Last week, during talks with Prime Minister Julia Gillard, Mr Key agreed to resettle 150 asylum seekers held in detention on Nauru and Papua New Guinea's Manus Island.
"For some reason Australia went mental back in the Howard regime and it's never got the same since," he told Radio Australia.
"And it's wrapped itself up in funny arguments, about queue jumpers, which is false, about mass detention of women and children, locking people up, breaching international conventions.
"And now tragically they've sucked New Zealand into the mess."
Ms Gillard announced the deal with Mr Key after leaders' talks in Queenstown, on the South Island.
Ms Gillard says the deal could affect asylum seekers now being held in processing centres on Manus Island and Nauru.
"The aim here is to have it start in 2014 and be ongoing," she said.
"The 150 could be drawn from people who are in Australia now and we would want to work with PNG and Nauru so it is possible that some of the 150 could come from [those] who are processed on PNG and Nauru."
Mr Key says New Zealand will not increase its overall intake of asylum seekers from its present level of 750 a year, but that number will now include those from Australia.
"Australia is grappling with the huge challenge of illegal arrivals by sea and is at the forefront of the efforts to disrupt people smuggling across the region," Mr Key said.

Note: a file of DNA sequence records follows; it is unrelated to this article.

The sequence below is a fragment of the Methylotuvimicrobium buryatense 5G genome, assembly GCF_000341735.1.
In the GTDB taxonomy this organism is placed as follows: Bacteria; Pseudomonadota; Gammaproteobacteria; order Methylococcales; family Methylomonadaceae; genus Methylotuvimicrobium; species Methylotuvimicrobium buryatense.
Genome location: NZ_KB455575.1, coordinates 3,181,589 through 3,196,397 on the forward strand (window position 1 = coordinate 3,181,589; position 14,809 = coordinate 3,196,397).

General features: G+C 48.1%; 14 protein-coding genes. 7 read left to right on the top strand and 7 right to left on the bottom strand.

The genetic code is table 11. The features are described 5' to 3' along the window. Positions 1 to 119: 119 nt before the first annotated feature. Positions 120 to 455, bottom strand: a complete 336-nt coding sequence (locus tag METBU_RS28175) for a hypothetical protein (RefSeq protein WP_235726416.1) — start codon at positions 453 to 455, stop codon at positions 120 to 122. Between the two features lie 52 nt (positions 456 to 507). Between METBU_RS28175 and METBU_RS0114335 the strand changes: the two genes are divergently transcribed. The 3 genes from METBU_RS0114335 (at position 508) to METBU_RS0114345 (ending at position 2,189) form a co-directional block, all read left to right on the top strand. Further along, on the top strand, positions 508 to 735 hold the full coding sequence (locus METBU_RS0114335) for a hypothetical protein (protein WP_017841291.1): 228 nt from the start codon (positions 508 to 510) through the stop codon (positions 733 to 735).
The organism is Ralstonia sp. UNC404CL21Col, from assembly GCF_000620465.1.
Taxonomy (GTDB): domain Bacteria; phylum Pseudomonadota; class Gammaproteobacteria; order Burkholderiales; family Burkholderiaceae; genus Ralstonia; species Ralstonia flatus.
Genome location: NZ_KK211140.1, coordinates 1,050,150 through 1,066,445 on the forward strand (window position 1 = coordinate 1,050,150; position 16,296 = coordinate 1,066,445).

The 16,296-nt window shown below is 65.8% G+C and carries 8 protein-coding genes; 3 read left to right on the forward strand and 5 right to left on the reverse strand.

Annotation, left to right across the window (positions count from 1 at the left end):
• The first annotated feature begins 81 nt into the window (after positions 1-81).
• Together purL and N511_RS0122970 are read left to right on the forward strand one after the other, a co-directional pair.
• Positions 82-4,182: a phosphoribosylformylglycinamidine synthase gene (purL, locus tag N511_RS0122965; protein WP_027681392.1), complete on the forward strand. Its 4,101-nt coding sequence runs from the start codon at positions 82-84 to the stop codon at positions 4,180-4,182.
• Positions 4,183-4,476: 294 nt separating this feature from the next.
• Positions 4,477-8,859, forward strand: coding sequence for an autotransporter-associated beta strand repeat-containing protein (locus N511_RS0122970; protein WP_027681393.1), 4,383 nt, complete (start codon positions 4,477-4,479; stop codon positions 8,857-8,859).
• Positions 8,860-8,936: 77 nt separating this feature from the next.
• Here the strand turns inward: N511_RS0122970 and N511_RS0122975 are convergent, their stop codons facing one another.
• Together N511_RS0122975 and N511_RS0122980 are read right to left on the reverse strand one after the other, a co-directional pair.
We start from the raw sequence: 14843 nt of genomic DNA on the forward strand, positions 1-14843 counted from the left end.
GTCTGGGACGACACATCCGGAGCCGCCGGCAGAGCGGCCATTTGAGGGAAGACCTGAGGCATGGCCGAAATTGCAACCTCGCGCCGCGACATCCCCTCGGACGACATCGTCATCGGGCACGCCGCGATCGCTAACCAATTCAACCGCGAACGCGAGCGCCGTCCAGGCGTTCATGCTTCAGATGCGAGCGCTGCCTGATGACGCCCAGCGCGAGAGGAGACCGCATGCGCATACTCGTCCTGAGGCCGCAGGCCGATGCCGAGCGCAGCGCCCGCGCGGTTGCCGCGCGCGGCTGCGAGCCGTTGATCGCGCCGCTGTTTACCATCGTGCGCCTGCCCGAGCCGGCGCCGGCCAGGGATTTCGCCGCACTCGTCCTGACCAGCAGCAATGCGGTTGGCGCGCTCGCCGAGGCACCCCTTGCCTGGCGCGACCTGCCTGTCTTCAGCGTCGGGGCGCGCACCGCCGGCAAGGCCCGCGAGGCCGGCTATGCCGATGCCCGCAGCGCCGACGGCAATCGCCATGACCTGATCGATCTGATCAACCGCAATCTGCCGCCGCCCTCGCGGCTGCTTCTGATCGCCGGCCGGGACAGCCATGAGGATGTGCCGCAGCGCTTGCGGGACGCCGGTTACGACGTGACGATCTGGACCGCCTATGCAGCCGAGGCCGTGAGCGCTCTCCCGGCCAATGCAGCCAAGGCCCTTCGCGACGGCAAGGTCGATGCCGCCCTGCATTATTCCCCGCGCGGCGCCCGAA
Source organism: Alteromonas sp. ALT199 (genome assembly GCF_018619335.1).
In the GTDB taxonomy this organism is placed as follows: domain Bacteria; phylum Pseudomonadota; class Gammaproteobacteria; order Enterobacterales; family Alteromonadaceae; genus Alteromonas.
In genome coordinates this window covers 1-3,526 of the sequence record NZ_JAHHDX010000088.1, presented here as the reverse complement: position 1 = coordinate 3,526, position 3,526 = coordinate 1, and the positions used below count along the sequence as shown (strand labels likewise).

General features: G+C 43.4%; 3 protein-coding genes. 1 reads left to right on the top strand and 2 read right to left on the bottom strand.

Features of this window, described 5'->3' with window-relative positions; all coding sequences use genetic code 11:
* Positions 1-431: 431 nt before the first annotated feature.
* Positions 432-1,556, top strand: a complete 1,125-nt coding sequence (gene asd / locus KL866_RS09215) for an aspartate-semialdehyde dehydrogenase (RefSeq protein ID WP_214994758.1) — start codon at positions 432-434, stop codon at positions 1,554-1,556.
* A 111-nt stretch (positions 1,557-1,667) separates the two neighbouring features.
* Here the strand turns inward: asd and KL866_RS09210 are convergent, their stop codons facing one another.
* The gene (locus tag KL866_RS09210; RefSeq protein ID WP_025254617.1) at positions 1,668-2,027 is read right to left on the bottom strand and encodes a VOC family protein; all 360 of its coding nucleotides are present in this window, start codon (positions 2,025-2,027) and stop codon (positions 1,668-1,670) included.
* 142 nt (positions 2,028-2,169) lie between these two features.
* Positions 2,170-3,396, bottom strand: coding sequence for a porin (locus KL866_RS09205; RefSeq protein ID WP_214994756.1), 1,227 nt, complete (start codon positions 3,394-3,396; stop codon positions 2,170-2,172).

"As part of our support for a regional approach, New Zealand will resettle 150 genuine refugees annually from the Australian system ... as part of the 750 refugees that we annually take.
"So it's not an increase in the number of refugees New Zealand takes but a different sourcing of the location of those refugees."
But the Australian Opposition immigration spokesman Scott Morrison is not convinced.
"What this arrangement has the risk of doing is putting a bit of Kiwi sugar on the table for people smugglers," he said.
"What we should have been talking about is how New Zealand and Australia can be working together, through the Bali process, to beef up natural deterrents."
He says the talks should have focused on things like improved training of immigration and customs officers, better border protection technology and regional border patrols.